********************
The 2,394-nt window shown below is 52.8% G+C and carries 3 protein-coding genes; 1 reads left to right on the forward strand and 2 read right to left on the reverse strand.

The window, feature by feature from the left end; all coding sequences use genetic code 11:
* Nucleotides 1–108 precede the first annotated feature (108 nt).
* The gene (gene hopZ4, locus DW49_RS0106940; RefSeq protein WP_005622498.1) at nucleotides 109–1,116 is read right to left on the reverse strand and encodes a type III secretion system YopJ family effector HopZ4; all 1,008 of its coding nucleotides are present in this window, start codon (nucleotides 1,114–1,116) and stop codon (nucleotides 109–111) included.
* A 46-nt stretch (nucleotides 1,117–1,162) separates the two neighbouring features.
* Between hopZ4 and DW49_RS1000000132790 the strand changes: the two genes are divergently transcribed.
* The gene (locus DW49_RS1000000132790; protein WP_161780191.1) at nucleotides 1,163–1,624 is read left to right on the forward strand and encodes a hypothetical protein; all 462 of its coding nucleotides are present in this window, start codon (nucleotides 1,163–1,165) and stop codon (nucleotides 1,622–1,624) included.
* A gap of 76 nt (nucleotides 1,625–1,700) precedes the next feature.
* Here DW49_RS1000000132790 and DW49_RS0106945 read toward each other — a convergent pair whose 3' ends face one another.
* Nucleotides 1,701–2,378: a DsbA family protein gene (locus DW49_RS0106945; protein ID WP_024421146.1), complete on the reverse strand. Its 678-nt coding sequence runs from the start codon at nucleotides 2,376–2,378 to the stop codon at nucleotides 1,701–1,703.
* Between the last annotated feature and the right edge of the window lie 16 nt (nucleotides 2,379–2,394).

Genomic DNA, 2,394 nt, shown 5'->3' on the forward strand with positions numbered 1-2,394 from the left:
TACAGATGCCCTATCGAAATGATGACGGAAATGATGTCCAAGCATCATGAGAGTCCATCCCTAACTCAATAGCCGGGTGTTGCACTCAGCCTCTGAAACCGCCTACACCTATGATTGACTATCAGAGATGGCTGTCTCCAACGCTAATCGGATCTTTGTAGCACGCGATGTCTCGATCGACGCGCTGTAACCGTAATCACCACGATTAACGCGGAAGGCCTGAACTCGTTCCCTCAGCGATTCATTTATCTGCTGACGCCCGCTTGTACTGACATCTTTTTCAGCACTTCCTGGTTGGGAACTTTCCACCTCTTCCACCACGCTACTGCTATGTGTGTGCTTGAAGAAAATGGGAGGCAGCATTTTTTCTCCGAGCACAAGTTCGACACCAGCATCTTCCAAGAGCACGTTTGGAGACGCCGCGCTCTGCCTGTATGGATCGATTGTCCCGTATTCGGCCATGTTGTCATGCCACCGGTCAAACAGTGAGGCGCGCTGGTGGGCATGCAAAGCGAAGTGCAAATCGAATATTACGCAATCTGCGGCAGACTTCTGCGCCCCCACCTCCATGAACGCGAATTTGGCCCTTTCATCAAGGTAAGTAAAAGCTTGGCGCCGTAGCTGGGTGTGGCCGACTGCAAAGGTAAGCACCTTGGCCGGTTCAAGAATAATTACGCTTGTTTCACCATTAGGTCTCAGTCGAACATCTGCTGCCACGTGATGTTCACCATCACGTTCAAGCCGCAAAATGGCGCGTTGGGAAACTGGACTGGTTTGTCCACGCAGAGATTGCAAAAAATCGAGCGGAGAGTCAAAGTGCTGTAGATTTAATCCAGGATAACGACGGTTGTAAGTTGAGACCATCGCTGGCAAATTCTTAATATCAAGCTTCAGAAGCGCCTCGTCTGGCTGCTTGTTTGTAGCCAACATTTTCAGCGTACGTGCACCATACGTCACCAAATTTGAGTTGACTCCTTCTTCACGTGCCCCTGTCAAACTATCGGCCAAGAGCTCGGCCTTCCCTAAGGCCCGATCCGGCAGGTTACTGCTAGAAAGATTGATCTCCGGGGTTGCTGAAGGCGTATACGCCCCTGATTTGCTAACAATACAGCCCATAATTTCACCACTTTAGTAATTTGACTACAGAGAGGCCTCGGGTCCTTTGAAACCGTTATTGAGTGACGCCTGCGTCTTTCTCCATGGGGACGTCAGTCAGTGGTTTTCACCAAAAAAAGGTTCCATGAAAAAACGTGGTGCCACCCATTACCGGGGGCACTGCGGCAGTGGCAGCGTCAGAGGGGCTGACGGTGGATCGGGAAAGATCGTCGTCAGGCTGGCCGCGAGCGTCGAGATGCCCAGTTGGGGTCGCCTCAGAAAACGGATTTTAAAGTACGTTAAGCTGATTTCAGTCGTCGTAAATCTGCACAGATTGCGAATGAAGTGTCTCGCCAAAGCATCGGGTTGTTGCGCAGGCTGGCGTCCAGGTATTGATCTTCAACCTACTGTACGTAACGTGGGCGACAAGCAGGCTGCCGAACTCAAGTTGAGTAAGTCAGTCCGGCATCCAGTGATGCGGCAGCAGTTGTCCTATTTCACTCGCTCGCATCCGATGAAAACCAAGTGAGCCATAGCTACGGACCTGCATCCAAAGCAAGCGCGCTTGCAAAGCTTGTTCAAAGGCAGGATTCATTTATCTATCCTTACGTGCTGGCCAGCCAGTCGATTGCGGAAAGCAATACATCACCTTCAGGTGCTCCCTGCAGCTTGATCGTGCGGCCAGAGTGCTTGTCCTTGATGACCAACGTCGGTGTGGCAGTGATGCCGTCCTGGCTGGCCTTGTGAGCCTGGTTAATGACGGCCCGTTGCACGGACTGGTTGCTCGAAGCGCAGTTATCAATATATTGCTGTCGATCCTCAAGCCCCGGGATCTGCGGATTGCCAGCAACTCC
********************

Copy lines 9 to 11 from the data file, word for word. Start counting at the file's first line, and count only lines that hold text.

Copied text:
* Here DW49_RS1000000132790 and DW49_RS0106945 read toward each other — a convergent pair whose 3' ends face one another.
* Nucleotides 1,701–2,378: a DsbA family protein gene (locus DW49_RS0106945; protein ID WP_024421146.1), complete on the reverse strand. Its 678-nt coding sequence runs from the start codon at nucleotides 2,376–2,378 to the stop codon at nucleotides 1,701–1,703.
* Between the last annotated feature and the right edge of the window lie 16 nt (nucleotides 2,379–2,394).